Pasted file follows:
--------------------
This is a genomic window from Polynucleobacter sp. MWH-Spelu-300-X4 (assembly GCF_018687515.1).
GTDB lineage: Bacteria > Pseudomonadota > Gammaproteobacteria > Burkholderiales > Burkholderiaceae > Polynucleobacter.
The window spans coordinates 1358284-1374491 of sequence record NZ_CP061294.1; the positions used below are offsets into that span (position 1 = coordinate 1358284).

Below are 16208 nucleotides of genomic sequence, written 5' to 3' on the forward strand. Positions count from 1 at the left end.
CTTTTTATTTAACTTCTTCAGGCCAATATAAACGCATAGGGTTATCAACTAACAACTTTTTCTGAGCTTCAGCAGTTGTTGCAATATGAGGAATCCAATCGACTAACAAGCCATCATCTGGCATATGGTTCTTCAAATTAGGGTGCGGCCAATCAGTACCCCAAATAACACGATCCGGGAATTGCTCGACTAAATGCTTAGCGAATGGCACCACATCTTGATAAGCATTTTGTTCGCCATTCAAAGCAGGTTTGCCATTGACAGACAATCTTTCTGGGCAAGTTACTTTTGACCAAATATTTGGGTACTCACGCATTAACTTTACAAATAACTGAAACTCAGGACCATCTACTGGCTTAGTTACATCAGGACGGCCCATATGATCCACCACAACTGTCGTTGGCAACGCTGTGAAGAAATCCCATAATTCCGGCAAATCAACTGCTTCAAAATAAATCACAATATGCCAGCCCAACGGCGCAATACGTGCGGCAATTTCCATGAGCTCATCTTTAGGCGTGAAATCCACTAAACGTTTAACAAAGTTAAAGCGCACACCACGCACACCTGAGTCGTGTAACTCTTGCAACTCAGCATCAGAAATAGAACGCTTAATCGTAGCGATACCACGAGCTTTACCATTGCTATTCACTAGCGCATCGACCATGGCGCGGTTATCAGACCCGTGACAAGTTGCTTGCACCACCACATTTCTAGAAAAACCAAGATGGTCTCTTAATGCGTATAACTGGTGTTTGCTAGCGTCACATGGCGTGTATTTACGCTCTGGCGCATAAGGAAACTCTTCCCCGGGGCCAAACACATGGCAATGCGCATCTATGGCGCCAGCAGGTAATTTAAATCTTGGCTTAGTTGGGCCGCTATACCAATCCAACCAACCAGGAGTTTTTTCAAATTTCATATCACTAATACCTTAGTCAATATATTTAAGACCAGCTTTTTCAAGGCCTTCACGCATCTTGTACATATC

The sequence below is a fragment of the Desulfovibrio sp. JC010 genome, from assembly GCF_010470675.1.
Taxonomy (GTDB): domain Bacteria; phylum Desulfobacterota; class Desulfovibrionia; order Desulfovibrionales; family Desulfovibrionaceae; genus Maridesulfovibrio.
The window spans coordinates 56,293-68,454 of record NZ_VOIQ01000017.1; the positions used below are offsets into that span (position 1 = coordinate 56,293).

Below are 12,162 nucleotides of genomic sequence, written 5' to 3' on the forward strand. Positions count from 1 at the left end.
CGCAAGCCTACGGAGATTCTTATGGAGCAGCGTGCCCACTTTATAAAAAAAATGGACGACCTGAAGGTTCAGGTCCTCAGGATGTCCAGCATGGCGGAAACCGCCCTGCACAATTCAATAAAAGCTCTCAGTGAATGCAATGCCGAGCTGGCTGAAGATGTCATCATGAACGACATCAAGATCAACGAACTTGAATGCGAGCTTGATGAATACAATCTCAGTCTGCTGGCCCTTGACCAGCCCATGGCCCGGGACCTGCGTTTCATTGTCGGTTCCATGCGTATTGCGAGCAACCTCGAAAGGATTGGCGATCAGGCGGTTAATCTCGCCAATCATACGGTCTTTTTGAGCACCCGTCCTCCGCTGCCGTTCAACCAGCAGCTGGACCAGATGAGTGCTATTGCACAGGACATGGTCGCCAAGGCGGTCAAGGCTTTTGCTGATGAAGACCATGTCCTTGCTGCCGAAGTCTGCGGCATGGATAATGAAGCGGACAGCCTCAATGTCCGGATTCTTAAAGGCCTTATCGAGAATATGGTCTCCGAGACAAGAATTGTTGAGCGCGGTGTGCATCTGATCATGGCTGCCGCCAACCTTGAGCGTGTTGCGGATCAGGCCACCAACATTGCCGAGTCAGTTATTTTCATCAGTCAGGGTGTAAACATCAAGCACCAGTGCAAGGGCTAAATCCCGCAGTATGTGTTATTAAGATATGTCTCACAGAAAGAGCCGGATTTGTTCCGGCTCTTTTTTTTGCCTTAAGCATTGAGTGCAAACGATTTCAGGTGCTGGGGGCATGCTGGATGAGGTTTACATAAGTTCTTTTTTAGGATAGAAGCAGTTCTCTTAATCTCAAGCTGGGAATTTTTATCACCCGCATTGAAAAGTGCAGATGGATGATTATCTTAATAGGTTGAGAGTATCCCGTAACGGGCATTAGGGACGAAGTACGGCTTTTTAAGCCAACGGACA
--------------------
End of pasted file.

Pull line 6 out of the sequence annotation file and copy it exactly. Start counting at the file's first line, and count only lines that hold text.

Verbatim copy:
The sequence below is a fragment of the Desulfovibrio sp. JC010 genome, from assembly GCF_010470675.1.